TORONTO – Rogers Communications says most of its customers are choosing to stick with their current TV packages rather than switch to the recently mandated skinny-basic TV bundles.
“It’s a bit like going to McDonald’s,” president and CEO Guy Laurence said during a conference call with analysts after the company reported first-quarter earnings.
“We’ve now given customers the chance to buy a basic hamburger and fries separately and some do. But most customers stick with the meal option … because they are better value for money.”
Meanwhile, this Stanley Cup playoff season Rogers stands to take a financial hit on its $5.2-billion investment for exclusive NHL broadcast rights in Canada since all seven Canadian teams failed to make it to the post-season.
The lack of Canadian representation is disappointing for all of Canada not just Rogers, said Laurence, who added that some advertisers have shifted their spending from hockey to baseball.
Pressed on the issue during a conference call with the news media, Laurence said: “We don’t give guidance on revenue for forward looking quarters.”
The three months ended March 31 was the first since the country’s broadcast regulator, the Canadian Radio-television and Telecommunications Commission, mandated all cable and satellite TV service providers offer basic cable packages capped at $25 a month as of March 1. They must also let consumers add on a-la-carte channels or pre-packaged bundles.
Last week, the CRTC said 66,000 consumers have signed up for the new offerings in the first five weeks of availability. It did not break down the subscribers by company, though Laurence said his company’s uptake is in line with its market share.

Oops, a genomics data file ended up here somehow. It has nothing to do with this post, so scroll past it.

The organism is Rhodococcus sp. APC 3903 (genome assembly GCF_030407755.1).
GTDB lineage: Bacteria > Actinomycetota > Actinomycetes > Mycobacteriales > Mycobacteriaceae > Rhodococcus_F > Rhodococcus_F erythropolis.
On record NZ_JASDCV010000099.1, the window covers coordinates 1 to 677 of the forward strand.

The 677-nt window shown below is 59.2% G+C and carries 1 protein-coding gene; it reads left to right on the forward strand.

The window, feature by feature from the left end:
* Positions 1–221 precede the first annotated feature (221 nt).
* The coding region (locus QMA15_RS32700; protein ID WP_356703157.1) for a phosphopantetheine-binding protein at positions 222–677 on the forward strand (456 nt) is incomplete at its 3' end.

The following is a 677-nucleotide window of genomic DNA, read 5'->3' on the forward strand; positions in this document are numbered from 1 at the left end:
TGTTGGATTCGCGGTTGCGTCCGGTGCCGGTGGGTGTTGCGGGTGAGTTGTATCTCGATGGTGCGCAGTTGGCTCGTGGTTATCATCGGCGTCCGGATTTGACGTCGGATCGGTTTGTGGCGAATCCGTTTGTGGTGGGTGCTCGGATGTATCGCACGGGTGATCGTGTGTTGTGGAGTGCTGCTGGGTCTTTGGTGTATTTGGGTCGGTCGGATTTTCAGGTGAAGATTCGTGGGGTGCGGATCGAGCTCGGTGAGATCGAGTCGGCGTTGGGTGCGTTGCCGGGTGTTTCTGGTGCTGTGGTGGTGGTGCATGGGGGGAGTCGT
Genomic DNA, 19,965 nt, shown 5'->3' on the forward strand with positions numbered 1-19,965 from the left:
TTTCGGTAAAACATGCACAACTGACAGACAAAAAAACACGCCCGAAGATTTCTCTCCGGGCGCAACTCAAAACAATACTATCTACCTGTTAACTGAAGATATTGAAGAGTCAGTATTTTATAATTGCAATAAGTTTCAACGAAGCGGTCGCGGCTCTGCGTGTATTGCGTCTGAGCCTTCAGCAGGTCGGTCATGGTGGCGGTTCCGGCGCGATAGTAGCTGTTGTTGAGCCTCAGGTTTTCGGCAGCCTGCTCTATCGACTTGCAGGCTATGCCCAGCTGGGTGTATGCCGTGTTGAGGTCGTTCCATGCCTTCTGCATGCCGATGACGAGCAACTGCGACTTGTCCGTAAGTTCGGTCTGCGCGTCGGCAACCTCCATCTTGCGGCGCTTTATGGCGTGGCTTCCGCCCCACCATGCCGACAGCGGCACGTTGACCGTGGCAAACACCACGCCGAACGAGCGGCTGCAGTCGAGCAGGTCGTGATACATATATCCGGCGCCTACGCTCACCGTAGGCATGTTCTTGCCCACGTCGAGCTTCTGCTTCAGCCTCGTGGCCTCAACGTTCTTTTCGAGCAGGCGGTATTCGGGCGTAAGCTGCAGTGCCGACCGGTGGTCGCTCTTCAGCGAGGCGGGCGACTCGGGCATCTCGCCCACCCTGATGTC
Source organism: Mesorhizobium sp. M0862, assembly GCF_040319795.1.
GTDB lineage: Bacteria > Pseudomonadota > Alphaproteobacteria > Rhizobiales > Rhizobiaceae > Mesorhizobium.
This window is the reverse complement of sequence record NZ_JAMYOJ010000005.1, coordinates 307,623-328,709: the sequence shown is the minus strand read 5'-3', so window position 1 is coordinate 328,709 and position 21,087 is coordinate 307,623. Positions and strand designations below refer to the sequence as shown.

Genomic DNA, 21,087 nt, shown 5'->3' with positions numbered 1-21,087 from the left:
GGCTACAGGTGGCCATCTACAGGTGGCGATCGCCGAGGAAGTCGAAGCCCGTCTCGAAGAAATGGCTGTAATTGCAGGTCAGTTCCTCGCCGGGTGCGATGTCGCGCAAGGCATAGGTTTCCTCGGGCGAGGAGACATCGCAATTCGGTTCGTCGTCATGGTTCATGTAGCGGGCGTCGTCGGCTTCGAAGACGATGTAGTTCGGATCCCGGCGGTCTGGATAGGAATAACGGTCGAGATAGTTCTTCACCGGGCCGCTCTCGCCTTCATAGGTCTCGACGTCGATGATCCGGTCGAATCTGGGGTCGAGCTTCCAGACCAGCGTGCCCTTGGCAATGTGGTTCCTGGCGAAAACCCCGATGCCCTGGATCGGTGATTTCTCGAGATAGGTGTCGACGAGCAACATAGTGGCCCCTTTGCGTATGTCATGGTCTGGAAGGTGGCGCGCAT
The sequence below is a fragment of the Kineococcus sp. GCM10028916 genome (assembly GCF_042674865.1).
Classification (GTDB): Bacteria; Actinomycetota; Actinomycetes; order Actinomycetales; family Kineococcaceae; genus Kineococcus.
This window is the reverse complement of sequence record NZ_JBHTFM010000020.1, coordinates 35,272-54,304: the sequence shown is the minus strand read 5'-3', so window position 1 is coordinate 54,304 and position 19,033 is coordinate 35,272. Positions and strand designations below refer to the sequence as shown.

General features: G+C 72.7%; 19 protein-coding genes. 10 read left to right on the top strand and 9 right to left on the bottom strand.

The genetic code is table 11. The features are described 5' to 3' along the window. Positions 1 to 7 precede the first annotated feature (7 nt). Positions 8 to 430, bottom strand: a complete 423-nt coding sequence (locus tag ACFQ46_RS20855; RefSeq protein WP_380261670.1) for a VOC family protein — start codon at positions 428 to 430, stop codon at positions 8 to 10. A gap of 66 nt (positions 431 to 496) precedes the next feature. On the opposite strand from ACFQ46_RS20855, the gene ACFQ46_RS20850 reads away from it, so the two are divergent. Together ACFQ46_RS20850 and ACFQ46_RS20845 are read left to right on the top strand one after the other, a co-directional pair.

The type of consumer who is switching over to basic cable is “your grandmother,” Laurence said, adding that consumer may be less interested in some of the programming available beyond basic cable’s offerings.
However, he stressed it’s too early to determine long-term trends from the limited data available, adding companies are only partway into the process of adhering to the regulations as they’re not required to offer both a-la-carte channels and pre-packaged bundles to consumers until December.
Rogers (TSX:RCI.B) reported lower year-over-year profits in the first quarter, citing among other reasons higher restructuring costs and an increase in the adjusted operating loss of its traditional media business.
The Toronto-based telecommunications giant said net income in the three months ended March 31 was $248 million or 48 cents per share, down from $255 million or 50 cents per share in the same 2015 period.
Adjusted net income, which excludes certain one-time items, was $263 million or 51 cents per share, down from $275 million or 53 cents in the prior-year period.
Revenue was $3.245 billion, up two per cent from $3.175 billion, reflecting growth of five per cent in its wireless operations and two per cent in business solutions. That was offset by a decline of two per cent in its cable business and three per cent in media.
Reporting after markets closed, Rogers said its lower consolidated adjusted operating profit largely reflected an increase in the adjusted operating loss of its traditional media businesses, which are facing pressure from a changing advertising landscape.
Net income was also impacted by higher restructuring costs for the company, which announced job cuts in the quarter affecting conventional TV, radio and publishing, as well as some back-office positions to help alleviate some of the pressure on its media business.
Rogers said it posted its best first-quarter wireless postpaid churn in more than five years, thanks among other things to improving customer experience.